Livelihoods in Lamu could be compromised if govt. approves Amu Power's proposed coal plant, says columnist
"At what cost will Lamu coal power plant be to Man and sea?"
Kenya is about to make an important decision about...[Lamu town's] future. On the one hand, the country has an option to stick to its renewable energy resources and abide by the Paris Agreement of 2015 that committed countries to reducing carbon emissions in order to arrest and eventually reverse the debilitating effects of climate change. And, on the other hand, the country, already an East African powerhouse, is chomping at the bit, raring to exponentially grow its industries and transition into a middle-income economy by the year 2030. And, to do this, the people who wrote the country’s development blueprint believe Kenya must turn its back on the climate change agreement it signed and fire up a coal power plant that will meet the energy needs of its future.And Lamu archipelago, the lovely Unesco heritage site on the shores of the Indian Ocean, is at the grand stage where this big economic revolution is supposed to be powered from...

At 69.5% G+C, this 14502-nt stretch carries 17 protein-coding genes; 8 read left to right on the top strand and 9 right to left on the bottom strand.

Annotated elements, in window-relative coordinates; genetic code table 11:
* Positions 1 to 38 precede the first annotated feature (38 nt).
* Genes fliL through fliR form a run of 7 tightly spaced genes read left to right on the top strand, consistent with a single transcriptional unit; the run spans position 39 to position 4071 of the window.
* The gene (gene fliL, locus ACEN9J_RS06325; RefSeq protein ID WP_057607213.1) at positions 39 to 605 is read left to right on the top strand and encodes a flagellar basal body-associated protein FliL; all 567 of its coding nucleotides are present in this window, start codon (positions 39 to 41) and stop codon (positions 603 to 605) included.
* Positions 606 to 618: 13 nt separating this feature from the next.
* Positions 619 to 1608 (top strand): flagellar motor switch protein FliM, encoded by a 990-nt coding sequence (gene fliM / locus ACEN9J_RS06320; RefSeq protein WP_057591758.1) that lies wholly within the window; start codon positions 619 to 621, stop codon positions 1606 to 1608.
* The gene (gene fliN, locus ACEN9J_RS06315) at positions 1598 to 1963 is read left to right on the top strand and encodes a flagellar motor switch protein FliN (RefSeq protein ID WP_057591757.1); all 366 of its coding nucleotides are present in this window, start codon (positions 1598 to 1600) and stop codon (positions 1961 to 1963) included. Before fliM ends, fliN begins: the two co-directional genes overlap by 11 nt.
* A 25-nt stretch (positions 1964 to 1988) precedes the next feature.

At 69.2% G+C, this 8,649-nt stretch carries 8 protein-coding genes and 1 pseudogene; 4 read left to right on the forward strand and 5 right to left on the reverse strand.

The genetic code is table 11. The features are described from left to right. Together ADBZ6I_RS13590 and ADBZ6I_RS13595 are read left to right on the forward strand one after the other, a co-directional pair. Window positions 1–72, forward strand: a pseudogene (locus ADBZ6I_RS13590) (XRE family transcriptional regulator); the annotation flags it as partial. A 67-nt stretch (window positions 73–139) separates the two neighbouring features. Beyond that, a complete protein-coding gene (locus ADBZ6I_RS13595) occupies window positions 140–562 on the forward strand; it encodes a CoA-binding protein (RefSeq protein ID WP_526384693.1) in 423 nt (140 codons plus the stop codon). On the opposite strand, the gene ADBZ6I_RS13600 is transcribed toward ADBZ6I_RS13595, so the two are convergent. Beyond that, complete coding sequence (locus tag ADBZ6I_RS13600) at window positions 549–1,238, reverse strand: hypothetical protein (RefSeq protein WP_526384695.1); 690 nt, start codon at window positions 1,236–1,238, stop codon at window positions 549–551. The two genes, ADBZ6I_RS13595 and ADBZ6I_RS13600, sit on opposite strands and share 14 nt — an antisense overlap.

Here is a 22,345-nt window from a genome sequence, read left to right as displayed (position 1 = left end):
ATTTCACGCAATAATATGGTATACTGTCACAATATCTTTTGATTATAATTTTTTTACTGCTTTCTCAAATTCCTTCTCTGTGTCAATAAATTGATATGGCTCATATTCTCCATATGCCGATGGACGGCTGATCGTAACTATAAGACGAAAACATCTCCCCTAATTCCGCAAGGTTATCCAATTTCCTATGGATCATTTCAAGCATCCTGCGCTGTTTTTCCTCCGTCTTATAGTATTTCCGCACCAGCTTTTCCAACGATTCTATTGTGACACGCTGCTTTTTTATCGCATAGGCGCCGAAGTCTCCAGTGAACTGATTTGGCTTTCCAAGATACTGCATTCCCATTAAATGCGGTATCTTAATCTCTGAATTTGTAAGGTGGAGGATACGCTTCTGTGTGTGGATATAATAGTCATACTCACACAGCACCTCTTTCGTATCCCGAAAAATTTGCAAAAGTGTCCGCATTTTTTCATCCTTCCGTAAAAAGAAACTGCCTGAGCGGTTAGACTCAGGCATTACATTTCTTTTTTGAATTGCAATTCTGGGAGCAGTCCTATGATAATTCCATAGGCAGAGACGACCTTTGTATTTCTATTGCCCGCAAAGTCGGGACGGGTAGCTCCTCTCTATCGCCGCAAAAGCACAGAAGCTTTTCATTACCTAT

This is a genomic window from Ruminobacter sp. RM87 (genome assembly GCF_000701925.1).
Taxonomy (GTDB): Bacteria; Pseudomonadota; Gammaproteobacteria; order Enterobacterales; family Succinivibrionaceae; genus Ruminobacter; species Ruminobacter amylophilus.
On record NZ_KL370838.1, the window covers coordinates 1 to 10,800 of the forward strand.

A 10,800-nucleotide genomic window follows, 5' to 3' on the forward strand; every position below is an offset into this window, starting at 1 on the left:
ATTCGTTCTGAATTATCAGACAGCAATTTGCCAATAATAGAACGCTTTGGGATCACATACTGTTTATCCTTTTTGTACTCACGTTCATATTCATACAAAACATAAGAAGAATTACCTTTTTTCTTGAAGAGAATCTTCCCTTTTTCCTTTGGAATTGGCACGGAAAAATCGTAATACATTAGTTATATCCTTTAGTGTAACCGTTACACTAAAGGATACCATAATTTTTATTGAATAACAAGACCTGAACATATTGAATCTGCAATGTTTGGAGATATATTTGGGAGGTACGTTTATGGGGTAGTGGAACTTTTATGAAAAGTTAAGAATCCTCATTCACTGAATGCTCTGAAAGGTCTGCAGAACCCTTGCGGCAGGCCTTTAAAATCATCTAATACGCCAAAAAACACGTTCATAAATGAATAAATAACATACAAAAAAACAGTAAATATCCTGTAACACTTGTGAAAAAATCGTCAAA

...But even though many residents cannot fully articulate the effects that the coal plant might have on the island’s environment, some have listened to enough anti-coal activists to worry about what will happen to their livelihoods once the plant is in operation. Ali Msuo is a veteran fisherman who has worked this trade since the colonial government was in power. At 72, he is still sprightly and light on his feet, able to make elegant dives to the bottom of the ocean to fish for lobster.He catches them with a hand-held net or a spear. You have to be fast. Ali is fast. And has decades of experience. But like so many fishermen in and around the Lamu archipelago, this father of 12 has noticed that the ocean is not as bountiful as before, and that it takes longer time and greater distances to catch even a fraction of what he used to...The fear is that the coal plant will make things worse, killing the little that’s left and making it difficult for fish repopulation in the region.